The Fix #1 Review

Written by: Nick Spencer

Art by: Steve Lieber

Publisher: Image Comics

They say when a door is closed, a window may be opened, but Spencer and Lieber didn’t wait for any stupid window. Marvel shut the door on their series so they blew the house up, collected the insurance money, changed their identities, moved to a new town, and began to plan their biggest caper yet: the hilarious and pitch perfect The Fix.

About a year and a half ago, I reviewed the final issue of The Superior Foes of Spider-Man for this very site. I wrote that Foes was “one of the funniest books on the stands month in and month out,” and after reading one issue of The Fix, let me tell you: the laughs are intact, the characters are creator-owned, and f-bombs are dropped with aplomb.

The Fix is a story about two buddies who are in deep to a mob boss and they have to repay him any way they can. This issue includes their first attempt at a score, and while it’s successful, it does not go off without a hitch—as you may have guessed. This synopsis doesn’t do this book justice though, because the beauty is in the details—the myriad jokes, Lieber’s great character designs and sight gags, and the actually necessary/obligatory flashback sequence. This first issue does everything right in terms of story: we know who the main players are, their motivations, one character actually says ‘We are not sympathetic protagonists,’ (how can you not love that?) and the villain, if you can call him that, loves This American Life and hates gluton.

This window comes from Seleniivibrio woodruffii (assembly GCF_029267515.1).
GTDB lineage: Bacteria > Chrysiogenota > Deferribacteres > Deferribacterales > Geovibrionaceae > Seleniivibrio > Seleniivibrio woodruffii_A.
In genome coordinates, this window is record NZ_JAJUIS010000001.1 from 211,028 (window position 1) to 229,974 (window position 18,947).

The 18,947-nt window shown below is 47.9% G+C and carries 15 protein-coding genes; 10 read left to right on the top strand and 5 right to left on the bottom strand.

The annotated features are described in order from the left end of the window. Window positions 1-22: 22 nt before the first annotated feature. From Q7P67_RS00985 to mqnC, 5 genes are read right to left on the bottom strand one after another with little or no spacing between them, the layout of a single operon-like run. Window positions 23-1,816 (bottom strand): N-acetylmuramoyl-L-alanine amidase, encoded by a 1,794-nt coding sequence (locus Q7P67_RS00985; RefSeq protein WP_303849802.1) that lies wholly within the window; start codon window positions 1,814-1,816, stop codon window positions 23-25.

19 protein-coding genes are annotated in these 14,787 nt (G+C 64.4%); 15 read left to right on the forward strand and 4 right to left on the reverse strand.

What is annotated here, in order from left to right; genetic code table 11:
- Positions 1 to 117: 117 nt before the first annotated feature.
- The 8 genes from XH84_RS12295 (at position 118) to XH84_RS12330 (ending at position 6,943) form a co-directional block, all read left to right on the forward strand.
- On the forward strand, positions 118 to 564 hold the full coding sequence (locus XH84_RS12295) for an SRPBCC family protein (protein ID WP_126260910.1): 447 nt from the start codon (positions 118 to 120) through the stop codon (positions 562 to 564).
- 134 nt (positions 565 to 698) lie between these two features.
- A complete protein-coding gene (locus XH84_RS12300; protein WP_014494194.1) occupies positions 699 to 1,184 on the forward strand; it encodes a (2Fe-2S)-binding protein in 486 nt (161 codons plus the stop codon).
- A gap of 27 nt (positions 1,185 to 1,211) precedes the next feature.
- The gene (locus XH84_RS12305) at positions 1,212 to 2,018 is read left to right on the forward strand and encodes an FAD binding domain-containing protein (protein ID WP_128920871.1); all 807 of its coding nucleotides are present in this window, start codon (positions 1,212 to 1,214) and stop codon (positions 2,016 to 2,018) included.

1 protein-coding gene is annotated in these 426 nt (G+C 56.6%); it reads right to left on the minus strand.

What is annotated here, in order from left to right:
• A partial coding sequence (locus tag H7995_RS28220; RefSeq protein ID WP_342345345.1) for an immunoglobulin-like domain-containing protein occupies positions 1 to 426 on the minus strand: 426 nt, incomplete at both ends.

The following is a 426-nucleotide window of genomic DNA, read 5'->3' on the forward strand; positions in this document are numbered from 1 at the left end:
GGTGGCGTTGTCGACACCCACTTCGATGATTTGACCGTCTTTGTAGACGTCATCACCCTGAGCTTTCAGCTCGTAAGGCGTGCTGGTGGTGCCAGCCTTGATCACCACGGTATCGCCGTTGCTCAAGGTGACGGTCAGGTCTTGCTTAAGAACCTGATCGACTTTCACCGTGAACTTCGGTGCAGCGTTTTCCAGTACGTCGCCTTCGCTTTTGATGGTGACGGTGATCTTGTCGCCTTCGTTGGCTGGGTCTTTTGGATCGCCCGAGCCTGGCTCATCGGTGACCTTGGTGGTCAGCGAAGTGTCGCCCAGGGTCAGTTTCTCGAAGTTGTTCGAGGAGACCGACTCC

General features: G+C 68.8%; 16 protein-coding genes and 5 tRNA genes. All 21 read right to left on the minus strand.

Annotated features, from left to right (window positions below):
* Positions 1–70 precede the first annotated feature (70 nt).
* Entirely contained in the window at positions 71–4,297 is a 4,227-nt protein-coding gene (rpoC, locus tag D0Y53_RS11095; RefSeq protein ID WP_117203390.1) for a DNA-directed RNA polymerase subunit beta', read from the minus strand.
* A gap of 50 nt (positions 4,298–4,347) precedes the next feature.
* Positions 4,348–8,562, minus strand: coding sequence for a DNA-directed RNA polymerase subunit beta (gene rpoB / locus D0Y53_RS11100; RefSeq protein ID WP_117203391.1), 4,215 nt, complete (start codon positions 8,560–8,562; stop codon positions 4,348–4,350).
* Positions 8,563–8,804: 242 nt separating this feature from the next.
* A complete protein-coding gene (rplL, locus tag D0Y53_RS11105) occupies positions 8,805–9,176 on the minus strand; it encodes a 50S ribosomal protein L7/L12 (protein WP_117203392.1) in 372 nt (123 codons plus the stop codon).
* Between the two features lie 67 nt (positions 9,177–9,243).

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This issue has one part that actually made me laugh out loud when I read. A real LOL, if you can believe it. If anyone had been around, they would have thought I was crazy or asked me to explain what was so funny. Donovan is a producer in Hollywood, and if his story in this issue is any indication, he needs to be in every issue because he may be the weirdest/funniest character in all of comicdom right now. “I went into full on emergency protocols…” I was dying reading this, and you need to read this comic if you want a great laugh and don’t mind some pretty vulgar descriptions.

I’m giving this issue a perfect score because as I looked at the “cons” list, I couldn’t think of one. As soon as I started reading this comic and I realized how much I had missed the Spencer/Lieber collaboration, I was grinning from ear to ear. While the set-up isn’t the most original thing in the world, the execution and humor of the idea is well worth the price of admission. This comic deserves to live well past 17 issues, so please buy a copy and do your part to support “funny-books” that are actually funny.